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Distance learning enrollment surged this summer as COVID-19 cases picked up

Jannelle Calderon
Jannelle Calderon
EducationK-12 Education

Like many parents in Nevada, Lisa Cooper faced the difficult choice between sending her children back to in-person classes or keeping them in distance learning while COVID-19 cases surged during the summer. 

Cooper said her twin boys struggled spending seventh grade at home last year when using the Edgenuity online program for distance learning, but she was still concerned about the risk of in-person classes and coming in contact with a classmate or teacher who could be infected with COVID-19. Ultimately, she decided to have her children learn from home again but switched to North Star Online School, the Washoe County School District’s K-12 virtual school.

“I don't trust the school district to make proper health decisions for my kids,” she said. “I just feel like this is the best way to protect my kids. I can't really give a parent any kind of issue if they think their kids need to be in school … That's what we all want in a perfect world.”

Cooper’s children are among the more than 1,000 students enrolled in North Star — a figure that has grown in recent weeks amid a surge in COVID cases. The district is now mainly using North Star, a change from last year, when schools offered students the option of doing full-time virtual learning using Edgenuity — a program that even its creators say is not designed for a pandemic and would benefit from more live teacher interaction. 

Washoe school officials say Edgenuity is now only used for students who are out sick. 

The situation in Washoe County isn’t an anomaly. Despite well-publicized issues with the online-only learning model adopted in the early days of the pandemic, an increasing number of parents fearful of COVID outbreaks in Clark and Washoe county school districts have opted to keep their children in distance learning amid a statewide return to in-person instruction. 

By the May 28 deadline for online enrollment, the Washoe County School District expected 2,000 of its approximately 62,000 students to be registered for distance learning, but only saw 750 students enroll. Last school year, 811 students were enrolled in full-time distance learning. But, in a matter of weeks, the district’s online enrollment numbers increased by more than 250 students, Washoe school officials said.

As of Thursday, Washoe County had a nearly 19 percent COVID-19 test positivity rate. And wildfires near the Nevada-California border have forced area schools to be closed for several days. 

In the Clark County School District (CCSD), 1,825 cases have been reported among students and staff so far in the 2021-2022 school year.  

A parent survey conducted this spring in CCSD showed strong support for in-person classes, which resulted in only 12 schools offering a full-time distance learning option or enrollment in the district’s online school partner, Nevada Learning Academy.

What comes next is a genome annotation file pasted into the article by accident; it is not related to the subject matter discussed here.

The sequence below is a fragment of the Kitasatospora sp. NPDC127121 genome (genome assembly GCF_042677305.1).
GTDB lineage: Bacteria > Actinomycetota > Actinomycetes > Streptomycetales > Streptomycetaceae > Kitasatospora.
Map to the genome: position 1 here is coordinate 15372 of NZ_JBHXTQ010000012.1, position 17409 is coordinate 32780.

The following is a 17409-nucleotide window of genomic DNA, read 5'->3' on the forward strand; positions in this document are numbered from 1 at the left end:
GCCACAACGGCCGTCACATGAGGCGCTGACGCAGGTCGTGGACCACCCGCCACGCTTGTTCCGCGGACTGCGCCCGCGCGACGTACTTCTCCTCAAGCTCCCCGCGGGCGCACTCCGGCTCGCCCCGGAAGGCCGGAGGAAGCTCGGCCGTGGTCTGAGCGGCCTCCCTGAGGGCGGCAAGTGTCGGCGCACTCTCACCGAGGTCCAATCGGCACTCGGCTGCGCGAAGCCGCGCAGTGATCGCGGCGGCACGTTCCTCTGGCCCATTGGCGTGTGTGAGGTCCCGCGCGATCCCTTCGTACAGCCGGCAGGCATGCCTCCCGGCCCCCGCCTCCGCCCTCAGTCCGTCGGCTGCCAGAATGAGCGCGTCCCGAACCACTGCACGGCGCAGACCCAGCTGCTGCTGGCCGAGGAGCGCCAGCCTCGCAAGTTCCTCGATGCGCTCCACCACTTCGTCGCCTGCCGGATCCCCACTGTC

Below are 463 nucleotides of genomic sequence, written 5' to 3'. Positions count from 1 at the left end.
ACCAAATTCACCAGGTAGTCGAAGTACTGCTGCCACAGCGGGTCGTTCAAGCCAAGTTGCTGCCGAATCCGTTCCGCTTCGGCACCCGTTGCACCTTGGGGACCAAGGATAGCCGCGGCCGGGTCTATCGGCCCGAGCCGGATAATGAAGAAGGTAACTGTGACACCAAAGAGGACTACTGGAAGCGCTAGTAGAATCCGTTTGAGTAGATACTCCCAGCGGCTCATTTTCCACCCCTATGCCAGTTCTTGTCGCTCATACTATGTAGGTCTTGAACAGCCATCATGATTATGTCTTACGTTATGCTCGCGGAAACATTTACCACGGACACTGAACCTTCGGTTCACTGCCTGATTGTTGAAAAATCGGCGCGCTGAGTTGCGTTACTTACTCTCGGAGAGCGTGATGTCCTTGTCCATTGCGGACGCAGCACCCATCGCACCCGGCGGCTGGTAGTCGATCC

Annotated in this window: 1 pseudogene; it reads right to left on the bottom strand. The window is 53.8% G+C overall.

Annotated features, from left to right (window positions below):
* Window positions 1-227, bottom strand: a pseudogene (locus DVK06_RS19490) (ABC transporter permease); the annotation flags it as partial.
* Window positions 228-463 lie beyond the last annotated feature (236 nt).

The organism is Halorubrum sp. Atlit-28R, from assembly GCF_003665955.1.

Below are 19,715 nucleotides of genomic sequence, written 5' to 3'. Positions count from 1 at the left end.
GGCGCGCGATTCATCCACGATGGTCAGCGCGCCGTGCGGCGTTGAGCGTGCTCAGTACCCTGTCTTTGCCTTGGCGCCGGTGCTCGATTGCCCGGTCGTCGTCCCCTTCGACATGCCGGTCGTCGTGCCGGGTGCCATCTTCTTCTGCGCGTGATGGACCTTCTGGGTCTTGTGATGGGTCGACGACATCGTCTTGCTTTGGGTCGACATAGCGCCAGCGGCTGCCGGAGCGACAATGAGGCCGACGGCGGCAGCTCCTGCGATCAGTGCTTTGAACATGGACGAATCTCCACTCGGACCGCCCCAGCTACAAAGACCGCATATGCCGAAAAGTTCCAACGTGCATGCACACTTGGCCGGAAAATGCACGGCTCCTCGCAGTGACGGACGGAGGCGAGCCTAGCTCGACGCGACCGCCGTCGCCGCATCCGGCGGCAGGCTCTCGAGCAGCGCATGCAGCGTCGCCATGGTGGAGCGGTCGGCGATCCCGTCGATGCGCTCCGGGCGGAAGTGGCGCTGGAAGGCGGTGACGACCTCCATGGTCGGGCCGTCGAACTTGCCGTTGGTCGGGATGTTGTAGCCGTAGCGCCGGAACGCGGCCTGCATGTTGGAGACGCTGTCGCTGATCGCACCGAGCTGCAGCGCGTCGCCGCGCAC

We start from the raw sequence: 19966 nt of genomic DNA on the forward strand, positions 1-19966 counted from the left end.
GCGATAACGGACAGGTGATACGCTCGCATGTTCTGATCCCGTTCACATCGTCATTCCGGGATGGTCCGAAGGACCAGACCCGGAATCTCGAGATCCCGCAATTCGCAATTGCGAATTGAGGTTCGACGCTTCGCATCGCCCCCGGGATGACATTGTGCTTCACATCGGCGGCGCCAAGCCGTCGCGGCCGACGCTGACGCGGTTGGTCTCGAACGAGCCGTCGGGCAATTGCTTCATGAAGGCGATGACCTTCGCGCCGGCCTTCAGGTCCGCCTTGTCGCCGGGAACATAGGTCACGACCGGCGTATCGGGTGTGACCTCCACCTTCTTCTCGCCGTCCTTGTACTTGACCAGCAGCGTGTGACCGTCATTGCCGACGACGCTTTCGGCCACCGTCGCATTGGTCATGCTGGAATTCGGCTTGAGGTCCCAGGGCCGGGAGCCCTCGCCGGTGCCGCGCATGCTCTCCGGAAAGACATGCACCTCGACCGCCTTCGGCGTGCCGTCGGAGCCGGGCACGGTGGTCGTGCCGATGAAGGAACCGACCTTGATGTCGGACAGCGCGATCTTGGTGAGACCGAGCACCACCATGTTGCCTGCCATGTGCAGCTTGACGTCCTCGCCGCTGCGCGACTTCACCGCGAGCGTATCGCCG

Two days before school started in August, Nevada Learning Academy had accepted more than 4,200 full-time distance learning students but was continuing to enroll new students daily, according to a message shared with families. As of Friday, there were 7,650 full-time students, according to Nevada Learning Academy Principal Michael Martin.

“It's not all about COVID-19 and masks … a lot of families say that their students were more comfortable in distance learning last year,” Martin said in an interview with The Nevada Independent. “Distance learning is not for every student, but many students figured out, ‘You know what? I am actually more successful in this environment.’ It feels more right for certain students.”

Because of the influx of students, Nevada Learning Academy has had to hire new teachers and have guest teachers fill in the gaps, which has been the school’s biggest challenge, Martin said.

For many parents, their child’s mental health and socialization were major contributing factors while deciding whether to send their children to school in person, even with the potential risk for children under the age of 12 who are ineligible for the vaccine. For much of the 2020-2021 school year, the Clark County School District operated entirely online; schools districtwide saw a spike in students struggling with mental health and an increase in suicide rates. 

Marilú Carrillo, a Las Vegas mother of two, saw how distance learning caused her 12-year-old daughter to struggle with anxiety and lose motivation in her school work. 

“It was just the best choice for us to have her go in person where she can get more attention from the teachers,” Carrillo said. “I was originally against sending them to school in person because my husband and I have underlying health conditions, but they begged me.” 

Since 2019, Nevada school districts have worked on providing more tools for suicide prevention, but the pandemic accelerated that need. Clark County School District is still short of the national recommended ratios of counselors and social workers per student.

The Delta variant worried Carrillo, but she said as long as her children are vaccinated, wear their masks and maintain social distance, she feels more at ease. She said she would feel differently if her daughters were younger than age 12 and could not be vaccinated.  

“We shouldn’t put our kids on the line, we should protect them,” she said. “Vaccinating them is a way to show we love them.”

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